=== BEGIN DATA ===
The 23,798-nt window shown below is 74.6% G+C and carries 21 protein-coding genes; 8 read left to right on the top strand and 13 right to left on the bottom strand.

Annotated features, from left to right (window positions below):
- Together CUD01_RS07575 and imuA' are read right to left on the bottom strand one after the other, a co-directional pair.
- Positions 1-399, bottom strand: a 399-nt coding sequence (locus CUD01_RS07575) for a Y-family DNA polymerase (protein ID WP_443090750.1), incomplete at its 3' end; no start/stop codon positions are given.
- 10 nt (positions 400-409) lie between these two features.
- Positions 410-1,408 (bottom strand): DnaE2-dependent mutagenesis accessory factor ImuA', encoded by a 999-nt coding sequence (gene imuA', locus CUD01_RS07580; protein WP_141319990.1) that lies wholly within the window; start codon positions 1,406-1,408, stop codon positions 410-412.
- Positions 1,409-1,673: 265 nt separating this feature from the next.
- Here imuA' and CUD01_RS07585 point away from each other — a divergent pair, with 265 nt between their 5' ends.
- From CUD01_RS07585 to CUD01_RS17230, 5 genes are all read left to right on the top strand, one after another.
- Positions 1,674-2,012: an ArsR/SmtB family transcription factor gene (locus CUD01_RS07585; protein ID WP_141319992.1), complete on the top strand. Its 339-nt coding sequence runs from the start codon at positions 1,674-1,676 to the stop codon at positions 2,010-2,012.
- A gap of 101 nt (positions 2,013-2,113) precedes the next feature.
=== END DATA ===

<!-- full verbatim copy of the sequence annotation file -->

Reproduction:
The 23,798-nt window shown below is 74.6% G+C and carries 21 protein-coding genes; 8 read left to right on the top strand and 13 right to left on the bottom strand.

Annotated features, from left to right (window positions below):
- Together CUD01_RS07575 and imuA' are read right to left on the bottom strand one after the other, a co-directional pair.
- Positions 1-399, bottom strand: a 399-nt coding sequence (locus CUD01_RS07575) for a Y-family DNA polymerase (protein ID WP_443090750.1), incomplete at its 3' end; no start/stop codon positions are given.
- 10 nt (positions 400-409) lie between these two features.
- Positions 410-1,408 (bottom strand): DnaE2-dependent mutagenesis accessory factor ImuA', encoded by a 999-nt coding sequence (gene imuA', locus CUD01_RS07580; protein WP_141319990.1) that lies wholly within the window; start codon positions 1,406-1,408, stop codon positions 410-412.
- Positions 1,409-1,673: 265 nt separating this feature from the next.
- Here imuA' and CUD01_RS07585 point away from each other — a divergent pair, with 265 nt between their 5' ends.
- From CUD01_RS07585 to CUD01_RS17230, 5 genes are all read left to right on the top strand, one after another.
- Positions 1,674-2,012: an ArsR/SmtB family transcription factor gene (locus CUD01_RS07585; protein ID WP_141319992.1), complete on the top strand. Its 339-nt coding sequence runs from the start codon at positions 1,674-1,676 to the stop codon at positions 2,010-2,012.
- A gap of 101 nt (positions 2,013-2,113) precedes the next feature.